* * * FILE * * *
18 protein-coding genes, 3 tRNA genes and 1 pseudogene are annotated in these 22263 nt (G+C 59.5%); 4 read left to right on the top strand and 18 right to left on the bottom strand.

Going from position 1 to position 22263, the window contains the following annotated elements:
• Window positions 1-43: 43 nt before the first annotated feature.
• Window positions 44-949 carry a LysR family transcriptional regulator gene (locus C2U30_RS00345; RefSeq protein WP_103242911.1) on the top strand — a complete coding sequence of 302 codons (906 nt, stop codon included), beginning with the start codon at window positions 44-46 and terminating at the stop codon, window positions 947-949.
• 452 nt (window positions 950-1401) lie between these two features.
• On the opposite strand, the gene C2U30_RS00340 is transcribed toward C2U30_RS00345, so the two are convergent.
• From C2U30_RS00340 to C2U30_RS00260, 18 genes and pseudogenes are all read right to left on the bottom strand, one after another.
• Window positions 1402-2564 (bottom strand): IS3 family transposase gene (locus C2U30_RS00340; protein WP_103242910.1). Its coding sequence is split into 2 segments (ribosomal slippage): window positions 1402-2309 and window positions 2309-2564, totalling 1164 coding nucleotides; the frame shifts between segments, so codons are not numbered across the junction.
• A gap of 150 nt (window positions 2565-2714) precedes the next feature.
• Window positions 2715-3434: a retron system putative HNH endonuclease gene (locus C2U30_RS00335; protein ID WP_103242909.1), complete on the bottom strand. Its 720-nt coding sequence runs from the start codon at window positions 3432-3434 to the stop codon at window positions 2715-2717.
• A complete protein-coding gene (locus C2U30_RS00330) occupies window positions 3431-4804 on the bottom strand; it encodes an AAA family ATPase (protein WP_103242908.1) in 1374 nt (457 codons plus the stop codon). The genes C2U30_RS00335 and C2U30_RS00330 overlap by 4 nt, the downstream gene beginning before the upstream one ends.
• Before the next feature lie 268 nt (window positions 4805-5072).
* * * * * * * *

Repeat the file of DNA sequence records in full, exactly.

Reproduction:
18 protein-coding genes, 3 tRNA genes and 1 pseudogene are annotated in these 22263 nt (G+C 59.5%); 4 read left to right on the top strand and 18 right to left on the bottom strand.

Going from position 1 to position 22263, the window contains the following annotated elements:
• Window positions 1-43: 43 nt before the first annotated feature.
• Window positions 44-949 carry a LysR family transcriptional regulator gene (locus C2U30_RS00345; RefSeq protein WP_103242911.1) on the top strand — a complete coding sequence of 302 codons (906 nt, stop codon included), beginning with the start codon at window positions 44-46 and terminating at the stop codon, window positions 947-949.
• 452 nt (window positions 950-1401) lie between these two features.
• On the opposite strand, the gene C2U30_RS00340 is transcribed toward C2U30_RS00345, so the two are convergent.
• From C2U30_RS00340 to C2U30_RS00260, 18 genes and pseudogenes are all read right to left on the bottom strand, one after another.
• Window positions 1402-2564 (bottom strand): IS3 family transposase gene (locus C2U30_RS00340; protein WP_103242910.1). Its coding sequence is split into 2 segments (ribosomal slippage): window positions 1402-2309 and window positions 2309-2564, totalling 1164 coding nucleotides; the frame shifts between segments, so codons are not numbered across the junction.
• A gap of 150 nt (window positions 2565-2714) precedes the next feature.
• Window positions 2715-3434: a retron system putative HNH endonuclease gene (locus C2U30_RS00335; protein ID WP_103242909.1), complete on the bottom strand. Its 720-nt coding sequence runs from the start codon at window positions 3432-3434 to the stop codon at window positions 2715-2717.
• A complete protein-coding gene (locus C2U30_RS00330) occupies window positions 3431-4804 on the bottom strand; it encodes an AAA family ATPase (protein WP_103242908.1) in 1374 nt (457 codons plus the stop codon). The genes C2U30_RS00335 and C2U30_RS00330 overlap by 4 nt, the downstream gene beginning before the upstream one ends.
• Before the next feature lie 268 nt (window positions 4805-5072).